Polarized Lenses

Polarized Lenses

Written by Kerrie Smyres on 11th Sep 2014

Sunlight is a common headache and migraine trigger. While sunlight is incredibly bright, the issue is "not just light, it’s usually glare," according to it’s  headache specialist and National Headache Foundation Vice President Vincent T. Martin, MD. Polarized lenses are by far the best way to manage glare.

What are polarized lenses?

Polarized lenses block the sunlight that glares off water, cars, roads, and other flat surfaces. This glare accounts for much of the light reaching the eye on a sunny day and can be as big of a headache or migraine trigger as the sun’s brightness. Because of this, polarized lenses are considered essential in any pair of high-quality sunglasses, especially for anyone who is particularly sensitive to light. That’s why polarization is standard on all outdoor TheraSpecs – combining polarization with the tint that filters the most problematic wavelengths of light, which are abundant in sunshine, is the optimal way to avoid light-triggered headaches or migraines.

How do polarized lenses work?

Light from the sun (and light bulbs) moves in all directions, but when light reflects off a flat surface, most of it is oriented horizontally. This horizontally reflected light is responsible for most of the glare you see. Polarized lenses contain horizontally aligned molecules that absorb light rays traveling any direction other than vertically while allowing vertical light waves to pass through. The light it lets into your eyes is only transmitted in one direction (vertically), which eliminates glare.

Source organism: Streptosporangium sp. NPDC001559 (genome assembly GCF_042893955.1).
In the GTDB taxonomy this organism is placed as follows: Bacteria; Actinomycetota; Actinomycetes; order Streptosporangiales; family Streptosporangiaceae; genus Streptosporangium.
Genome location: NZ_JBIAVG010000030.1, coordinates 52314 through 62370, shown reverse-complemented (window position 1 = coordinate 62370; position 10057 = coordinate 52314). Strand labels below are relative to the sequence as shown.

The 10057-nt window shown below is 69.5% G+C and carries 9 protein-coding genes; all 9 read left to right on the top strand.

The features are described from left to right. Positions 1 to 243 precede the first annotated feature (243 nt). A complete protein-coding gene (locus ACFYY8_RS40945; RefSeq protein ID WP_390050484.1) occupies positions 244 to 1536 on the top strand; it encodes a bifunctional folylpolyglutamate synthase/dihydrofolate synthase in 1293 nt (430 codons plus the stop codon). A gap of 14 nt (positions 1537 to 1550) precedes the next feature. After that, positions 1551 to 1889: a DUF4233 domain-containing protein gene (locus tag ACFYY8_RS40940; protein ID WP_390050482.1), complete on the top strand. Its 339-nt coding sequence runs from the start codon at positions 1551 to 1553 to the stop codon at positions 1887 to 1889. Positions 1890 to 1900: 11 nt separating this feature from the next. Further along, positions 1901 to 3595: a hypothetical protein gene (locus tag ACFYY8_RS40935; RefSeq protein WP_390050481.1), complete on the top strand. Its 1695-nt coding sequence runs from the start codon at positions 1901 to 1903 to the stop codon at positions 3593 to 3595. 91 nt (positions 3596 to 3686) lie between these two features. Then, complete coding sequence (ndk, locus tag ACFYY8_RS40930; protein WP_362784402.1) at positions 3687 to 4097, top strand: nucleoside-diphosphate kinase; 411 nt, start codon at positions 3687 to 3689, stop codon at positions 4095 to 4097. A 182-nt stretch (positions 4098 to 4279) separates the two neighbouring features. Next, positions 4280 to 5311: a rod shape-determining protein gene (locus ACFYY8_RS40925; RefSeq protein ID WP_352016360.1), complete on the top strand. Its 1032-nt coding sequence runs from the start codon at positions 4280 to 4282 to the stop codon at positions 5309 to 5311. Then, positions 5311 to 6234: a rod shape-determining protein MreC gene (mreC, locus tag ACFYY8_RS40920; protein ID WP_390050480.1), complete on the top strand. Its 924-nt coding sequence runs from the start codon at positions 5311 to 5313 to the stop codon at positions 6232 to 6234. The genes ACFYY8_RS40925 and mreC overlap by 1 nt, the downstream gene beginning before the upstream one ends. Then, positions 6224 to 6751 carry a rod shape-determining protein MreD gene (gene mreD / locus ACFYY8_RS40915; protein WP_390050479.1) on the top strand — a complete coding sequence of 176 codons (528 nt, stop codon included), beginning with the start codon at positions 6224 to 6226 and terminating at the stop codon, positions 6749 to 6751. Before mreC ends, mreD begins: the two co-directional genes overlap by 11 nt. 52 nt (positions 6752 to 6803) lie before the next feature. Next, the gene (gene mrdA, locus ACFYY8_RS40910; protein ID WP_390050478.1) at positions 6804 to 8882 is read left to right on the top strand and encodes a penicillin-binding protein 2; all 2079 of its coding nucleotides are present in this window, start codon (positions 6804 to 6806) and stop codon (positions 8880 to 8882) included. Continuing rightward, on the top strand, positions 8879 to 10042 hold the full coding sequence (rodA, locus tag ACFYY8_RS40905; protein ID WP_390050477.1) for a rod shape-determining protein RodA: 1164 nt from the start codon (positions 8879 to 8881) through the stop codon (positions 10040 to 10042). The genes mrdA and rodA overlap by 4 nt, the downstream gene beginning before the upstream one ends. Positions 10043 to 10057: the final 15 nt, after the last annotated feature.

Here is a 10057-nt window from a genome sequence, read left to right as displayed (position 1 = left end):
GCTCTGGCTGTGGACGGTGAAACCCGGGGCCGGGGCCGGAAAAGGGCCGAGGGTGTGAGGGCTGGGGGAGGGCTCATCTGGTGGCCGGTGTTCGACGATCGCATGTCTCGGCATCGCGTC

Do polarized lenses have drawbacks?

Polarized lenses can interfere with some computer and device screens (that’s why indoor TheraSpecs aren’t polarized). Also, the tinting on some car windows (although not windshields) sometimes shows a faint checkerboard pattern when seen through polarized lenses. A very small portion of people who try polarized lenses report feeling ill. This is exceedingly rare and is usually caused by something other than the polarization, like low-quality lens material. Of the thousands of TheraSpecs we’ve sold, not a single person has reported this issue.

Would you prefer non-polarized outdoor lenses?

If you work with a computer or mobile device outdoors or would prefer non-polarized lenses for any reason, send us an email at [email protected] and let us know. We’d be happy to create them for you.

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